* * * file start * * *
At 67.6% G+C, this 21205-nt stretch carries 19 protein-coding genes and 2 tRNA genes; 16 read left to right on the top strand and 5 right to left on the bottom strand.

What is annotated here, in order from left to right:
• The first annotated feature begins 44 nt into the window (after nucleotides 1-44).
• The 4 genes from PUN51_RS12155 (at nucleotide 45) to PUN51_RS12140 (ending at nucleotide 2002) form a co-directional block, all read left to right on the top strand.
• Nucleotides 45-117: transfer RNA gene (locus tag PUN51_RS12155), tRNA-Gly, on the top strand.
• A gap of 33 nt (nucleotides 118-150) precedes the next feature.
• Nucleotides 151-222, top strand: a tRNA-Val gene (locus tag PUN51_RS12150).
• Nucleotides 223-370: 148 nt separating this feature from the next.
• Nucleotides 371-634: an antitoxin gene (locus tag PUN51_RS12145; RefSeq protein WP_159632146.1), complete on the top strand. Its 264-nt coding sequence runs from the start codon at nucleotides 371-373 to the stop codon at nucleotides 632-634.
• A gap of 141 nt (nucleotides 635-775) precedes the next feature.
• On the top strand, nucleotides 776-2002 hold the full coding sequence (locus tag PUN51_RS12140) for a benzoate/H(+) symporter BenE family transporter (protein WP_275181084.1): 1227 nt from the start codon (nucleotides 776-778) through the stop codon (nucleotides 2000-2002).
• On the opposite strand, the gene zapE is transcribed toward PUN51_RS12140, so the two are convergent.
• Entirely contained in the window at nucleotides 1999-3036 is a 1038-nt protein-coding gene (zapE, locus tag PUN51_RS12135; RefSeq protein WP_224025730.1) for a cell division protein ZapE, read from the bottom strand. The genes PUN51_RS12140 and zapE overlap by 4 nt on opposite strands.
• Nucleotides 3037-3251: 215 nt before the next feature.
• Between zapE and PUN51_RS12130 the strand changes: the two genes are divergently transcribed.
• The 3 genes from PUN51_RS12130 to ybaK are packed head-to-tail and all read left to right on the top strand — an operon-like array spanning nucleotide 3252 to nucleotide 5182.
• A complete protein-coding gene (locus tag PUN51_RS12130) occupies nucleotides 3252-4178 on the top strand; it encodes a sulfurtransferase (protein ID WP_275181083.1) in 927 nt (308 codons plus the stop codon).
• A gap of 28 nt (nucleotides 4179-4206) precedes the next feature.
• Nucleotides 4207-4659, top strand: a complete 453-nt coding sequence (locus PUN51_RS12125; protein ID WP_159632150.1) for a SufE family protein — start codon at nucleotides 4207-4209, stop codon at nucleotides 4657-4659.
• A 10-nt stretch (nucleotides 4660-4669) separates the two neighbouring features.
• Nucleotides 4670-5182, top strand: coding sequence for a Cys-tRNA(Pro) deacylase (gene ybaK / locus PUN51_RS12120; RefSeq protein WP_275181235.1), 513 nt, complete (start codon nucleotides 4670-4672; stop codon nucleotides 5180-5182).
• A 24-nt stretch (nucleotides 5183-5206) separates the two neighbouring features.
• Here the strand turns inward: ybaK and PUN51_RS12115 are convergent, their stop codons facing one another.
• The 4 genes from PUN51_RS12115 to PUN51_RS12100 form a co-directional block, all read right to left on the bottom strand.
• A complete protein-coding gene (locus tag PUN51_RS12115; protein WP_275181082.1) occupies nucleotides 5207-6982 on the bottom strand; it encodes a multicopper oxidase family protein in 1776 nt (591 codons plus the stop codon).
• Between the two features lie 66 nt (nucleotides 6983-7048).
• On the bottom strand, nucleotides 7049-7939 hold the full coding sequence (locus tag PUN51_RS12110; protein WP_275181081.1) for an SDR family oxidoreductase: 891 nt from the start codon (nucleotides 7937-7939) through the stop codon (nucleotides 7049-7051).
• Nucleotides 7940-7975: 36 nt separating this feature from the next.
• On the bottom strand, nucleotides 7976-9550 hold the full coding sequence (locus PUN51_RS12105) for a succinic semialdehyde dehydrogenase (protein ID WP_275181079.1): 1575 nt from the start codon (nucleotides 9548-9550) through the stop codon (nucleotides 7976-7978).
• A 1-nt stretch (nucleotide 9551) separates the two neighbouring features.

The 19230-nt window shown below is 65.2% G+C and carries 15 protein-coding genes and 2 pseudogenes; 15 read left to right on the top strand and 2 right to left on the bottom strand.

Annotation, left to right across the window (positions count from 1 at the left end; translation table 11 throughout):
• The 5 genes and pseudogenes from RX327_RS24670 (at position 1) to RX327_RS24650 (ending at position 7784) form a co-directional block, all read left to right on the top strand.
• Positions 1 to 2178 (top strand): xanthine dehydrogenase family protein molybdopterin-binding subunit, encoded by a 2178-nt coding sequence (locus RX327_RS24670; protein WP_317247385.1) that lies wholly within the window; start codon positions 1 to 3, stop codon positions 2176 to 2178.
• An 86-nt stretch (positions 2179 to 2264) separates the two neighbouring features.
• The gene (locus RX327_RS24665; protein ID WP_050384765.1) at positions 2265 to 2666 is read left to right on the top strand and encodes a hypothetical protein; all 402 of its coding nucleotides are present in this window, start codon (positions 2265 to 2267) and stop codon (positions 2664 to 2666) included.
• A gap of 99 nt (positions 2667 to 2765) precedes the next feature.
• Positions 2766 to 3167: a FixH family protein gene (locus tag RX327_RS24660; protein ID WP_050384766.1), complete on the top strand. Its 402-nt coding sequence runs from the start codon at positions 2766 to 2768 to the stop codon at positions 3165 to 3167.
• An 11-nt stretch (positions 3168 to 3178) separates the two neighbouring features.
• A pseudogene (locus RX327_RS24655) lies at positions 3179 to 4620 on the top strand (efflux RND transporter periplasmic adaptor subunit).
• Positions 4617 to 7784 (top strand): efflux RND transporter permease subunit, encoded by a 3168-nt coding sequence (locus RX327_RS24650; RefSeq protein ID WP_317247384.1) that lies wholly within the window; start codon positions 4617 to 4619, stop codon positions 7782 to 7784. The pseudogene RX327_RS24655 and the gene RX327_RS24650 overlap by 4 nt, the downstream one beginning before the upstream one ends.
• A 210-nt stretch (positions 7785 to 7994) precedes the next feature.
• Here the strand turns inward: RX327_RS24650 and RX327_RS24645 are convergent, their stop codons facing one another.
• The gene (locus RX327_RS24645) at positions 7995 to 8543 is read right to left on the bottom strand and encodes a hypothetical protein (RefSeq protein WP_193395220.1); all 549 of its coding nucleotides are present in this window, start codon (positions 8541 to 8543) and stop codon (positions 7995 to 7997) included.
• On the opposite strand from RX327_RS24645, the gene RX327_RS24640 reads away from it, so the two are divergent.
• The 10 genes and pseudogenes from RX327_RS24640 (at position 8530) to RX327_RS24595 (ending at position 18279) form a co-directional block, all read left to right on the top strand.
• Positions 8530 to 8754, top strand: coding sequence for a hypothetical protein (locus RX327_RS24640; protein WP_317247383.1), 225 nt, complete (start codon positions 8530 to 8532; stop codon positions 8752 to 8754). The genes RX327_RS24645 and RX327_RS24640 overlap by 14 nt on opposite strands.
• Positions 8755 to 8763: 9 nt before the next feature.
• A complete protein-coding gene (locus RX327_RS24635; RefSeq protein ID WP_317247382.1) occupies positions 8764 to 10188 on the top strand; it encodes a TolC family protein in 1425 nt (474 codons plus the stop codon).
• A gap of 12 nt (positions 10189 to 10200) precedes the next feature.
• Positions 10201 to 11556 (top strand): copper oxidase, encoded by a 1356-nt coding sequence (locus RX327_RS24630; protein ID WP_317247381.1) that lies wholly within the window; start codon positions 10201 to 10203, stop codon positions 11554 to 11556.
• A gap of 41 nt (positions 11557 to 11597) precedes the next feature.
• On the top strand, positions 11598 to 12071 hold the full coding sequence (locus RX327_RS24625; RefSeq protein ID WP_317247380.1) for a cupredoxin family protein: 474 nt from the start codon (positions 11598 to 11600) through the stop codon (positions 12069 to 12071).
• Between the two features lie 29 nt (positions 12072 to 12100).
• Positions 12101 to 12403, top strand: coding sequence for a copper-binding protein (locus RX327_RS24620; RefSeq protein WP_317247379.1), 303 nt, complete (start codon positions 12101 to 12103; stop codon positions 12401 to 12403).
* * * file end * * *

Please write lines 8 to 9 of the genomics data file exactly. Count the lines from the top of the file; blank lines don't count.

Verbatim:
• Nucleotides 223-370: 148 nt separating this feature from the next.
• Nucleotides 371-634: an antitoxin gene (locus tag PUN51_RS12145; RefSeq protein WP_159632146.1), complete on the top strand. Its 264-nt coding sequence runs from the start codon at nucleotides 371-373 to the stop codon at nucleotides 632-634.